By default, a browser will automatically determine the width of your cells by looking at the elements and text they contain. It will then expand each cell to the edge of its contents or to the edge of the browser window, whichever comes first. With images, that's pretty clear cut; the edge of the image will be the edge of the cell. Text, however, is stretched out until the first line break, or until the end of the paragraph, which can be very long indeed.
Figure 16.13. This table has a 200 pixel wide image with no borders. We set the width of the table to 200 pixels to keep the text from stretching out.
Instead of relying on the browser's sometimes unusual algorithms for determining table width, you can specify the width of the table or of individual cells manually, either in pixels or as a percentage of window size. For example, when designing liquid layouts with tables, it's very common to specify a table width of 100% in order to force the table to expand to the size of the browser window, no matter what size the visitor makes it. It's also quite common to specify the width of the navigational column in pixels so that it is not affected by the ebb and flow of browser size.
Figure 16.14. You can use either the CSS, the (X)HTML or both. The CSS overrides the (X)HTML (though in this example, they're the same, so it doesn't matter.)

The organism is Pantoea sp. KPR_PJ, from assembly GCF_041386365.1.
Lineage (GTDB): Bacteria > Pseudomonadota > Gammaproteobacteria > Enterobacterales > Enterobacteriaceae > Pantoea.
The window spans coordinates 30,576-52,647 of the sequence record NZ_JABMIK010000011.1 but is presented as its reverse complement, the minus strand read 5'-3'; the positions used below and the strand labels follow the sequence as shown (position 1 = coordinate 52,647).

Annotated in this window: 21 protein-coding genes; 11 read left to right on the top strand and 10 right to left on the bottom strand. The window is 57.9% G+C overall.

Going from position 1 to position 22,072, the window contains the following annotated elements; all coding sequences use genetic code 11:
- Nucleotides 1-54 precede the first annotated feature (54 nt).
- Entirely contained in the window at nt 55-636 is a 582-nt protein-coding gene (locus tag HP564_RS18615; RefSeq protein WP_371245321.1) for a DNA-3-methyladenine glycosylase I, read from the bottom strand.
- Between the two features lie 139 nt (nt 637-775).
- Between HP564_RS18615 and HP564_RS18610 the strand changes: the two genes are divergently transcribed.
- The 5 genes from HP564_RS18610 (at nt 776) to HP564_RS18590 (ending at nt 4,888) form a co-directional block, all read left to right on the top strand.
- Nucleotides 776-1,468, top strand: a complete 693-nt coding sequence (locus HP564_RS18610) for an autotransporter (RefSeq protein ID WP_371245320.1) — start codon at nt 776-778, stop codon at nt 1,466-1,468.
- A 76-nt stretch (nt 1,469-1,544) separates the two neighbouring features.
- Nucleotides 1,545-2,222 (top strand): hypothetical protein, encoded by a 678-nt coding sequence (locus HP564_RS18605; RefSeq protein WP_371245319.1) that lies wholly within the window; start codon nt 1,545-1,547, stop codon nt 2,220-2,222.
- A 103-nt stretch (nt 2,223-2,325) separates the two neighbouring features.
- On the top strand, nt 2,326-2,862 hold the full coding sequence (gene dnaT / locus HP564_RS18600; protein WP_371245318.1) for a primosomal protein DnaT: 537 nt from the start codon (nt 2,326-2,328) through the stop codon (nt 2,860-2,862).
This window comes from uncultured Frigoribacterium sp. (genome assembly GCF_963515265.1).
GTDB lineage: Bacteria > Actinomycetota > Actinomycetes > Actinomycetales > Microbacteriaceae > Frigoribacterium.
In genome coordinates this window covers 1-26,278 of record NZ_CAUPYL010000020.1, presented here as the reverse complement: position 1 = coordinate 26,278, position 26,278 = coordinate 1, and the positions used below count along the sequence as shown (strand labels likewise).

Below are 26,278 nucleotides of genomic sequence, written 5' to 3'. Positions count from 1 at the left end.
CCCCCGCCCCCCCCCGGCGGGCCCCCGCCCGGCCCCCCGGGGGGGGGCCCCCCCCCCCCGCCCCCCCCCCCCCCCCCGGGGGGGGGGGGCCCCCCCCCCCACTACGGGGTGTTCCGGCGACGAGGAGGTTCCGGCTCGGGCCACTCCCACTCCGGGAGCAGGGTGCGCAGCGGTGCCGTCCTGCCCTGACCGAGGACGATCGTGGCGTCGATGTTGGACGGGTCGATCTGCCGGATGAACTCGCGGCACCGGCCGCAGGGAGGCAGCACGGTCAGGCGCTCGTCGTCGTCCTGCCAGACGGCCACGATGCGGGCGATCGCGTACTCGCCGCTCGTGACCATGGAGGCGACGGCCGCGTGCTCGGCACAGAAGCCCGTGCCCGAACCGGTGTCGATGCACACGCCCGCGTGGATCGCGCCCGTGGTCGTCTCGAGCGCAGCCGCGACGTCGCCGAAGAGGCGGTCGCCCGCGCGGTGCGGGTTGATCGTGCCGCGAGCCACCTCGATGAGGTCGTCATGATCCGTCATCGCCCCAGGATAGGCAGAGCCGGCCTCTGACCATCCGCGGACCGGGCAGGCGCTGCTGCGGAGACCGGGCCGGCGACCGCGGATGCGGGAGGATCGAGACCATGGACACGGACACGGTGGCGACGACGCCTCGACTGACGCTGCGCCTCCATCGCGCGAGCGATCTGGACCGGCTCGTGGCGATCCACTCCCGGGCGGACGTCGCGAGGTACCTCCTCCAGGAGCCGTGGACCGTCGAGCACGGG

It's important to note that no browser will let you make a table or cell narrower than its images. It will simply stretch the cell or table as necessary to make the image fit, adjusting the rest of your table as best it can.
Figure 16.15. The CSS width property is well supported. You can feel comfortable using it instead of the width attribute in the (X)HTML.
To set the width of a cell or table:
In the td or table tag, type width="n", where n is the desired width of the cell or of the entire table, in pixels.
Or type width="n%", where n is the percentage of the browser window that the table should occupy.
To set the width with styles:
In the style sheet, type width: value where value is the desired width (for more details, see page 174).